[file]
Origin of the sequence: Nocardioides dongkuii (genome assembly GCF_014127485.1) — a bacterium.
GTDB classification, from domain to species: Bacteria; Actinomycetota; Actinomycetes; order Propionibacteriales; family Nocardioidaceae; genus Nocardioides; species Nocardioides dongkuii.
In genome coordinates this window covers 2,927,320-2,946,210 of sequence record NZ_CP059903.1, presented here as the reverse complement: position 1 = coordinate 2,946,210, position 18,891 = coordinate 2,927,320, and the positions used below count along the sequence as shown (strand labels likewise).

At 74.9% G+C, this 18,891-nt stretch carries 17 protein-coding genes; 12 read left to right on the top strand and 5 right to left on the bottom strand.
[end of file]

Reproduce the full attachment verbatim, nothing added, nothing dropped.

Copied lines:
Origin of the sequence: Nocardioides dongkuii (genome assembly GCF_014127485.1) — a bacterium.
GTDB classification, from domain to species: Bacteria; Actinomycetota; Actinomycetes; order Propionibacteriales; family Nocardioidaceae; genus Nocardioides; species Nocardioides dongkuii.
In genome coordinates this window covers 2,927,320-2,946,210 of sequence record NZ_CP059903.1, presented here as the reverse complement: position 1 = coordinate 2,946,210, position 18,891 = coordinate 2,927,320, and the positions used below count along the sequence as shown (strand labels likewise).

At 74.9% G+C, this 18,891-nt stretch carries 17 protein-coding genes; 12 read left to right on the top strand and 5 right to left on the bottom strand.